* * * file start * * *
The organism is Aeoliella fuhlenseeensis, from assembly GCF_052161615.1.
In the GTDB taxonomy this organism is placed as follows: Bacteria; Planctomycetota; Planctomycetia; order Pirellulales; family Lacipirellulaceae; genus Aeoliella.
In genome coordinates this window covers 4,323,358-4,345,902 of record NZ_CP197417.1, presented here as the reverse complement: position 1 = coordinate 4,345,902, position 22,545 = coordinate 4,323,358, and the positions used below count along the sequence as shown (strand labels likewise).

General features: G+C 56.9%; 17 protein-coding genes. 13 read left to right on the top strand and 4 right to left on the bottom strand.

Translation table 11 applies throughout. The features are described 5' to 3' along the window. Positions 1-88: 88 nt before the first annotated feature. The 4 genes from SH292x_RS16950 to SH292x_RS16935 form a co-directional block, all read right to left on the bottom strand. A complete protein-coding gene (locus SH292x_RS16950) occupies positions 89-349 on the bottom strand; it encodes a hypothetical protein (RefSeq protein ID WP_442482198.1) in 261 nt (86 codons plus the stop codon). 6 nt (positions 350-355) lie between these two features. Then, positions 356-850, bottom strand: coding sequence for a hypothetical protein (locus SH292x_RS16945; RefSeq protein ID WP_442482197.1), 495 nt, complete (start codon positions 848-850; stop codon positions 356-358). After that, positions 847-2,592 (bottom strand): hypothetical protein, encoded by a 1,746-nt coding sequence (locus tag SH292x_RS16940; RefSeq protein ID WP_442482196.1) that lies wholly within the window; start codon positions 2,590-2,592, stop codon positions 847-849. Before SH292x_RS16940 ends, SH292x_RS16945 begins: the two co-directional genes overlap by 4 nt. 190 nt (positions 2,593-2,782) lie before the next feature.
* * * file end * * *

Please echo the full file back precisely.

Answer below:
The organism is Aeoliella fuhlenseeensis, from assembly GCF_052161615.1.
In the GTDB taxonomy this organism is placed as follows: Bacteria; Planctomycetota; Planctomycetia; order Pirellulales; family Lacipirellulaceae; genus Aeoliella.
In genome coordinates this window covers 4,323,358-4,345,902 of record NZ_CP197417.1, presented here as the reverse complement: position 1 = coordinate 4,345,902, position 22,545 = coordinate 4,323,358, and the positions used below count along the sequence as shown (strand labels likewise).

General features: G+C 56.9%; 17 protein-coding genes. 13 read left to right on the top strand and 4 right to left on the bottom strand.

Translation table 11 applies throughout. The features are described 5' to 3' along the window. Positions 1-88: 88 nt before the first annotated feature. The 4 genes from SH292x_RS16950 to SH292x_RS16935 form a co-directional block, all read right to left on the bottom strand. A complete protein-coding gene (locus SH292x_RS16950) occupies positions 89-349 on the bottom strand; it encodes a hypothetical protein (RefSeq protein ID WP_442482198.1) in 261 nt (86 codons plus the stop codon). 6 nt (positions 350-355) lie between these two features. Then, positions 356-850, bottom strand: coding sequence for a hypothetical protein (locus SH292x_RS16945; RefSeq protein ID WP_442482197.1), 495 nt, complete (start codon positions 848-850; stop codon positions 356-358). After that, positions 847-2,592 (bottom strand): hypothetical protein, encoded by a 1,746-nt coding sequence (locus tag SH292x_RS16940; RefSeq protein ID WP_442482196.1) that lies wholly within the window; start codon positions 2,590-2,592, stop codon positions 847-849. Before SH292x_RS16940 ends, SH292x_RS16945 begins: the two co-directional genes overlap by 4 nt. 190 nt (positions 2,593-2,782) lie before the next feature.